Preview: Trio de Moda








Neda Yamach (Violin), Kathleen de Caen (cello), and Clayton Leung (viola)

Holy Trinity Anglican Church (10037 84 Ave)
Sunday, April 9, 2 p.m.
Admission by donation


Beethoven: String Trio in G major, Op. 9, No. 1
Penderecki: String Trio
Dohnànyi: Serenade in C major for String Trio, Op. 10


Chamber music is very much alive and well in Edmonton. We are fortunate to have both the Edmonton Chamber Music Society and the Edmonton Recital Society bringing in chamber musicians of international calibre. The Solstice chamber music festival celebrates its tenth anniversary this June. The Vaughan String Quartet has now established itself as Edmonton’s main string quartet, offering a full season of concerts each year.

What Edmonton has not had recently is a home-grown professional string trio – until now. For two members of the Edmonton Symphony Orchestra, violinist Neda Yamach and violist Clayton Leung, have joined together with cellist Kathleen de Caen to form the Trio de Moda, and they will give their inaugural concert this Sunday.

All three players are young, enthusiastic, and excited about the possibilities for a string trio in the city. Neda Yamach grew up in St. Alberta, and started playing the violin at 5. She studied in New York and at McGill, returned to Alberta in 2010 to play with the Alberta Baroque Orchestra and Kent Sangster’s Obsessions Octet, and joined the ESO in 2011.

Clayton Leung was born and raised in Vancouver – where he and his brothers all played string instruments – and also studied in the States, at the Cleveland Institute of Music, as well as at the University of Victoria. Originally a violinist, he switched to the viola, and after his studies joined the Newfoundland Symphony Orchestra (he also plays the guitar and the ukulele). In 2013 he moved to Edmonton to join the ESO.

Kathleen de Caen grew up in Edmonton, and did her masters in Montréal, where she also studied the El Sistema project, a method of teaching children to play classical music instruments, especially disadvantaged children. When the Edmonton Symphony Orchestra started the YONA-Sistema project in the city, she returned to join the staff, and is the project’s cello teacher (both Leung and Yamach are ESO ambassadors for the project).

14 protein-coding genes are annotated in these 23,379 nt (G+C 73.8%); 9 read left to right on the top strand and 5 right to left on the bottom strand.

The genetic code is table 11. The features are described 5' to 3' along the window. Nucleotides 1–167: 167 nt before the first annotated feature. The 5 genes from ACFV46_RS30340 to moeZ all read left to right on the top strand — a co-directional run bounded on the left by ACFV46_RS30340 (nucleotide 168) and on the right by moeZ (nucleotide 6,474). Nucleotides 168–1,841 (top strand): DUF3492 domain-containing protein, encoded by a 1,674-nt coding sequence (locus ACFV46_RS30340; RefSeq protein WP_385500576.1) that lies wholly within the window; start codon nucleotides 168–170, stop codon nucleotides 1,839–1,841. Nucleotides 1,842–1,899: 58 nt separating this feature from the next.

De Caen – whose father had himself played in a string trio – had originally met Leung at a Toronto music festival, and the three players became friends in Edmonton. “I had always wanted to work with Neda and Kathleen,” says Leung.

De Caen explained the genesis of the trio. “The three of us enjoyed playing together. We started slowly, and we worked towards giving a performance. Then we decided in the Fall we would like to form a permanent trio.”

“We all love chamber music,” says Yamach, “and we wanted to do more of it.”

They already have another couple of concerts in the works after this inaugural one, and their new web site should be up this week. Their program on Sunday will mix the familiar with the more adventurous. They’ll be playing Dohnànyi’s genial and lyrical Serenade, a regular staple for string trios, and Beethoven’s rather grand but energetic G major trio, Op. 9, No. 1.

They will also be playing Penderecki’s masterful little String Trio. It was completed in 1991, in a period when Penderecki was beginning to ingrate some of the more avant-garde techniques of his earliest works with the neo-Romantic style he had cultivated over the previous two decades. The String Trio, though, is harmonically largely tonal, and it’s a gritty work, managing to combine a dramatic thrust with more lyrical writing, providing plenty of opportunities to for solo playing among the trio, and with a fugue weaving through the end of its powerful 13 minutes.

“It’s a program,” says De Caen, “built around things we really wanted to play.”

The concert admission is by donation, and takes place at Holy Trinity Anglian Church this Sunday (April 9) at 2 p.m.


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